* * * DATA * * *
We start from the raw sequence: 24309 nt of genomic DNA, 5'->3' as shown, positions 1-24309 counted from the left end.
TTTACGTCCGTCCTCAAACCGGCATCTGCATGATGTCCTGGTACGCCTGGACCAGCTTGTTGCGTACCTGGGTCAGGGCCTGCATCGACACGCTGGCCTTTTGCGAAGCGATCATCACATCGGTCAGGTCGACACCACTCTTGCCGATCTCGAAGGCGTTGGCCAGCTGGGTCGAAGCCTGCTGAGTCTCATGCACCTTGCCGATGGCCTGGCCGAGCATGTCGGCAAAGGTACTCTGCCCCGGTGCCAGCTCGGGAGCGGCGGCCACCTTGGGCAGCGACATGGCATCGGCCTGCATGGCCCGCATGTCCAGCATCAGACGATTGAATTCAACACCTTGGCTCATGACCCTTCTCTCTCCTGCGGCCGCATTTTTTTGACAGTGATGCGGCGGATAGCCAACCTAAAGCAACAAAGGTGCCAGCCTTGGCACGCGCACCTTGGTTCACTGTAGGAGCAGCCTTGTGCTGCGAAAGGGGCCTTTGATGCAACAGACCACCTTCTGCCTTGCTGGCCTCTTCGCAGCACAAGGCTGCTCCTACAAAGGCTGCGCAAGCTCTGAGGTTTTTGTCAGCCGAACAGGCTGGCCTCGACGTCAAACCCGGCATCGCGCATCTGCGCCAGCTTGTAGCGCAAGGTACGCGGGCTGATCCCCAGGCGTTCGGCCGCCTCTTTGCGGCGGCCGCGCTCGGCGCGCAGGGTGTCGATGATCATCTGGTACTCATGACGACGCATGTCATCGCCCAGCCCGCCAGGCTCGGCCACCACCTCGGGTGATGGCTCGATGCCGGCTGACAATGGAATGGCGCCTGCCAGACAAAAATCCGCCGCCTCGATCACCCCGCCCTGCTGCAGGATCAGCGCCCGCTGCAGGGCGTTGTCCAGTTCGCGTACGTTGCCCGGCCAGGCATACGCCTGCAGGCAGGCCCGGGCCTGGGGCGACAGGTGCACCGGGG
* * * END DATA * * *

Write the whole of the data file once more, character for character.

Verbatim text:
We start from the raw sequence: 24309 nt of genomic DNA, 5'->3' as shown, positions 1-24309 counted from the left end.
TTTACGTCCGTCCTCAAACCGGCATCTGCATGATGTCCTGGTACGCCTGGACCAGCTTGTTGCGTACCTGGGTCAGGGCCTGCATCGACACGCTGGCCTTTTGCGAAGCGATCATCACATCGGTCAGGTCGACACCACTCTTGCCGATCTCGAAGGCGTTGGCCAGCTGGGTCGAAGCCTGCTGAGTCTCATGCACCTTGCCGATGGCCTGGCCGAGCATGTCGGCAAAGGTACTCTGCCCCGGTGCCAGCTCGGGAGCGGCGGCCACCTTGGGCAGCGACATGGCATCGGCCTGCATGGCCCGCATGTCCAGCATCAGACGATTGAATTCAACACCTTGGCTCATGACCCTTCTCTCTCCTGCGGCCGCATTTTTTTGACAGTGATGCGGCGGATAGCCAACCTAAAGCAACAAAGGTGCCAGCCTTGGCACGCGCACCTTGGTTCACTGTAGGAGCAGCCTTGTGCTGCGAAAGGGGCCTTTGATGCAACAGACCACCTTCTGCCTTGCTGGCCTCTTCGCAGCACAAGGCTGCTCCTACAAAGGCTGCGCAAGCTCTGAGGTTTTTGTCAGCCGAACAGGCTGGCCTCGACGTCAAACCCGGCATCGCGCATCTGCGCCAGCTTGTAGCGCAAGGTACGCGGGCTGATCCCCAGGCGTTCGGCCGCCTCTTTGCGGCGGCCGCGCTCGGCGCGCAGGGTGTCGATGATCATCTGGTACTCATGACGACGCATGTCATCGCCCAGCCCGCCAGGCTCGGCCACCACCTCGGGTGATGGCTCGATGCCGGCTGACAATGGAATGGCGCCTGCCAGACAAAAATCCGCCGCCTCGATCACCCCGCCCTGCTGCAGGATCAGCGCCCGCTGCAGGGCGTTGTCCAGTTCGCGTACGTTGCCCGGCCAGGCATACGCCTGCAGGCAGGCCCGGGCCTGGGGCGACAGGTGCACCGGGG